One of my friend’s passed away unexpectedly on Monday of this week. We taught together for 4 years or so and this was her first year of retirement. The timing seems ironic, and it was a great loss for the school that I teach at. She was a wonderful woman. But the thing I take away from this is that the line between life and death is so very thin. If there is something you want to do, stop waiting to do it and just do it! Too many people wait until then, until next time, until tomorrow and the problem is that we aren’t promised tomorrow. I have spoken of having the sense of urgency for life before and how we can use that as a catalyst for achievement and living a life full of richness and dreams and that is never more apparent to me than now. This is two months in a row that I have had someone that I was friends with pass away long before they should have. I will keep both of them in my mind and heart as I push forward in all areas of my life for the next year.
P.S-I realized that some of you don’t get my emails (different than this) and I often put different things in there. If you want to start getting them, simple enter your information below. -Kyle
Here are three quick tips before I go to bed that are guaranteed to put some size on those bones, serious size….
1. Eat at least one meat source per day, 2 mass gaining shakes and 2 PBJs. I don’t care what else you take in, get this stuff down!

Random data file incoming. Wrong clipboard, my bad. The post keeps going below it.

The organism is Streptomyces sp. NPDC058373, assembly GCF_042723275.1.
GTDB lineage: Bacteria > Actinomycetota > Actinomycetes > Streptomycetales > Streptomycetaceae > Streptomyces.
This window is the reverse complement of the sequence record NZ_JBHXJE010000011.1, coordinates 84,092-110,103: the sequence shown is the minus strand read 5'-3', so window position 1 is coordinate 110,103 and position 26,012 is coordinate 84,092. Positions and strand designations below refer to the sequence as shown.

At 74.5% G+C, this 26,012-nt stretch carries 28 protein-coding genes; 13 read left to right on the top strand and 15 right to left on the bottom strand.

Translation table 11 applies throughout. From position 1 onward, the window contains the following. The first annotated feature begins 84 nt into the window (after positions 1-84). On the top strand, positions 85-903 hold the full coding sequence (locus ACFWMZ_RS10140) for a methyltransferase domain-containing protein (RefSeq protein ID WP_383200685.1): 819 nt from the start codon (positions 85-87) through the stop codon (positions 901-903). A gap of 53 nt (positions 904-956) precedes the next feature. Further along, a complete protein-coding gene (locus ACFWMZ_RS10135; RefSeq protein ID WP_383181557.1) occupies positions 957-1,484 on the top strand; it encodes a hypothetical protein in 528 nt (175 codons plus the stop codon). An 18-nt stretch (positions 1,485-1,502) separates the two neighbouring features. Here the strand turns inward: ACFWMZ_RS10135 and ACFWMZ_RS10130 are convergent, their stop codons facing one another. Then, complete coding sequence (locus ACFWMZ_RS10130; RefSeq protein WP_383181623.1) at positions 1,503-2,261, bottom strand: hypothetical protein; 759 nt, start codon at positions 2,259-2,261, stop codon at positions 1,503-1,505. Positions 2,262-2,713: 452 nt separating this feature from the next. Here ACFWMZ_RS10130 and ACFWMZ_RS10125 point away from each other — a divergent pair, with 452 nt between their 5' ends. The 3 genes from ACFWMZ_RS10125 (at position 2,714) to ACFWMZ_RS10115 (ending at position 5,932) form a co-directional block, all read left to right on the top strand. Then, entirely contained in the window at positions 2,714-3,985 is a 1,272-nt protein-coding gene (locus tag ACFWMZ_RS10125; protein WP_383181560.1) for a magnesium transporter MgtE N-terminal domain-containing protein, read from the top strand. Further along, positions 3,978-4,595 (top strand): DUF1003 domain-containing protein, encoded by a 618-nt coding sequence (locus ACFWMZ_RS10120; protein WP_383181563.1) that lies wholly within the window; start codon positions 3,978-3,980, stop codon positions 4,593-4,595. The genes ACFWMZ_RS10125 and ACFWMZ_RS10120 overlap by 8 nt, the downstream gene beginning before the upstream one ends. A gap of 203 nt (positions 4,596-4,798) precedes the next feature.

2. High rep, heavy squats. I know this sounds like an oxymoron, but trust me on this. This is one of the most powerful tools you can have in your arsenal and it takes a qualified eye to make sure you are gutting these out. I wish more bodybuilders would use this method to gain size.
3. Sleep at least 10 hours per day, maybe not all at once, but make up the difference in a nap. Very simple guys. How bad do you want it? No one can want it for you. I am going to bed, good night!
For all of you strength coaches and wannabe strength coaches, I have a got a simple little tool for you. If your athletes are like mine, meaning the majority of them are trying to pack on some muscle, you MUST have them use a nutrition log. I find that one of the most overlooked aspects in the quest to get bigger is the lack of a proper nutrition plan. Having them keep a log automatically makes them think more about their choices or lack of eating. I check the log once per week. Also, earlier in the week I will ask them what they had for breakfast that day. Usually you will find out a lot just by asking them their breakfast. If they say they had nothing or they had cheerios, you have to give them a swift kick in the butt to get things in order. Simple, but it works.
German Volume Training has been around since the 60′s and has proven to be very effective for gaining muscle mass. The goal of GVT is time under tension. Time under tension is exactly what it says, how long the muscle groups being worked are under tension. I wrote about the different types of muscle growth a while back and GVT would definitely stimulate sacroplasmic hypertrophy. A typical GVT workout for a bodypart would be 10×10 with a 402 tempo. Meaning, 4 second negative, no pause and 2 second concentric phase. A set would last you 1 minute and then you take a one minute rest. This is effective to say the least, however, it should not be done for more than a few weeks at a time and it can get mentally boring. For hypetrophy, we want the set to last longer than 20 seconds and it can last for up to 70 seconds. I find that for sport, using timed sets is a great way to go. The repeated effort method from the conjugated system I normally use can be used here. See how many reps you get in say 40 seconds, take your rest period and then go again. There are different ways to achieve growth, but realize that tempo and time under tension should be taken into the equation. -K